Have you wondered if those Ruggables that you’ve seen everywhere are really as good as they sound? I thought today I’d do a formal Ruggable washable rugs review so that you can have all the information you need to make an informed choice if you think these rugs might work for you.
I’ve definitely mentioned my Ruggables here and there, and they certainly show up in my photos on the blog and on Instagram quite often, but I realized a few weeks ago that I’ve never really done a full review of them with all the answers to the questions that everyone has about them. Whenever I share my rugs on Instagram, I get a lot of messages asking if they’re really as good as they seem. So I’ve really dropped the ball here because I definitely have some strong opinions about Ruggables and some firm suggestions that I should have shared quite awhile ago. So this is me finally stepping up to the plate. 🙂 If you’ve been on the fence about these, sorry it took me so long! Here’s my official Ruggable washable rugs review.
See also: 10 Best Washable Rugs for 2023
What are Ruggable Washable Rugs? (and who are they for?)
Ruggable rugs are a two-part rug system. You get a non-slip rug pad, and then a lightweight rug cover that goes on top. The rug cover is the part that is actually washable and the rug pad stays on the floor when you remove the cover for cleaning. The cover is held onto the rug pad by a combination of a hook-and-loop type of system over the entire rug pad and little corner loops/slots that hold the corners of the rug cover in place. The pricing is comparable to a mid-range non-washable rug, so they’re definitely a step up from the super affordable options that a lot of families with messy kids might choose, but they’re still pretty affordable compared to a higher end mass-market rug. We see these rugs a lot in homes we visit for our photography business. People who have either built a new home, or have just undergone a big renovation in their home will often invest in these rugs when they want a really beautiful rug for their new space, but one that will be practical as well. So that means that I know which styles look great after a bit of use, and which ones look a bit worn out after only a few months. 🙂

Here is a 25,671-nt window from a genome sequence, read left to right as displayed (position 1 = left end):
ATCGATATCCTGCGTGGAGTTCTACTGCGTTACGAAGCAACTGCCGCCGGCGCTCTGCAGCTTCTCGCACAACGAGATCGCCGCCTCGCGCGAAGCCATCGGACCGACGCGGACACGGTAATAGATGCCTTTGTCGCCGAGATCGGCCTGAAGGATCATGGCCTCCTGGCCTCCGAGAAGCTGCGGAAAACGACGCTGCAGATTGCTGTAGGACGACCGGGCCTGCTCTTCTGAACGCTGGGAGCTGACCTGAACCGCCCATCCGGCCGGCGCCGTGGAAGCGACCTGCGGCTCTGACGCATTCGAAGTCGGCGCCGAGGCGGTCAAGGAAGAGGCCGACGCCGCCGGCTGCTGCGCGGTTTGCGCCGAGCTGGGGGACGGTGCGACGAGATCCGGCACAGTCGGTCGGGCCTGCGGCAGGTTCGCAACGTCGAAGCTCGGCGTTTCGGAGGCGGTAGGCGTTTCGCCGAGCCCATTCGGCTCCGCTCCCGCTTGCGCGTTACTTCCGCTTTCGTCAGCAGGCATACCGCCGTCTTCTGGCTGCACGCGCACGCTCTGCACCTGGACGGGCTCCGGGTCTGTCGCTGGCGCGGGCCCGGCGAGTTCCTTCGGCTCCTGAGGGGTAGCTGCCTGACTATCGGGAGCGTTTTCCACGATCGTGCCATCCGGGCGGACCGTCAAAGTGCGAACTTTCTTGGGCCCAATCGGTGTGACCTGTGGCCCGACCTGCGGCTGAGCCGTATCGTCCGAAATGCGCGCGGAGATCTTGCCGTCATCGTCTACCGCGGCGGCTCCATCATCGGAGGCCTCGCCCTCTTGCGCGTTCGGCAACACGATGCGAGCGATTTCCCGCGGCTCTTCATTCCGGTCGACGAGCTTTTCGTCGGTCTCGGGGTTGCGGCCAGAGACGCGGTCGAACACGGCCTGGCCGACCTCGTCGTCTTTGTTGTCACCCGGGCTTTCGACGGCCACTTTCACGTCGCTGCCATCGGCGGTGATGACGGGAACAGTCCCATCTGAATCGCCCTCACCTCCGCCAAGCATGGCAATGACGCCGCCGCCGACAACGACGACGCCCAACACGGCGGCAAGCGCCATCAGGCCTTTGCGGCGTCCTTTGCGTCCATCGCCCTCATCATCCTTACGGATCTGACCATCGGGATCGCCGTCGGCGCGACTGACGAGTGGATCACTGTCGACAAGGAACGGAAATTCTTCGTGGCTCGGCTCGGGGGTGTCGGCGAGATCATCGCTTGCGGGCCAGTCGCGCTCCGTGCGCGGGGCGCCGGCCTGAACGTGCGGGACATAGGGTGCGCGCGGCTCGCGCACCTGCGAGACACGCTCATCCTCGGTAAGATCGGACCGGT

How Easy are They to Wash, Really?
We have two of these Ruggable rugs: an 8×10 in the living room and a 2.5’X10′ runner in the mudroom. I had a hard time finding a runner that I loved that was long enough for our mudroom, so I loved all the different sizing options available. There’s now a larger 9’x12′ option available, so I haven’t tried to wash that one yet, but I imagine it would probably be an experience that’s pretty similar to washing the 8’x10′ from our living room. Literally all I’ve done is pull the top layer off of the rug, toss it in the wash on low/delicate, add the regular amount of detergent that I would normally add, and press start. I’ve seen some people recommend vacuuming the rug well first, but I’ve never found that to be necessary. It just comes out perfectly every time. I dry my rugs in the dryer on low, and the largest one isn’t always fully dry, but I put it back in place anyway and it air dries the rest of the way.
The 8×10 fits easily in my washer and is equivalent to a full load of laundry, but the runner really isn’t even half a load even though it’s pretty big as far as runners go. You could definitely wash multiple smaller rugs together at the same time without any issue.
Do They Really Look/Feel Like a Real Rug?
I think the best evidence here is the fact that when we come across a Ruggable in the wild, it always takes me a little while to notice it. We’ll always be in a room getting set up for several minutes before I’m like “Wait, is that a Ruggable?” So they really do look like a regular traditional rug in the way that they’re texturized on top and they way that they lay on the floor. The only issues that I ever run into is that the edges can curl up a bit if you don’t place them squarely on top of the rug pad, but you can easily walk over and push the rug edge right back into place with your foot.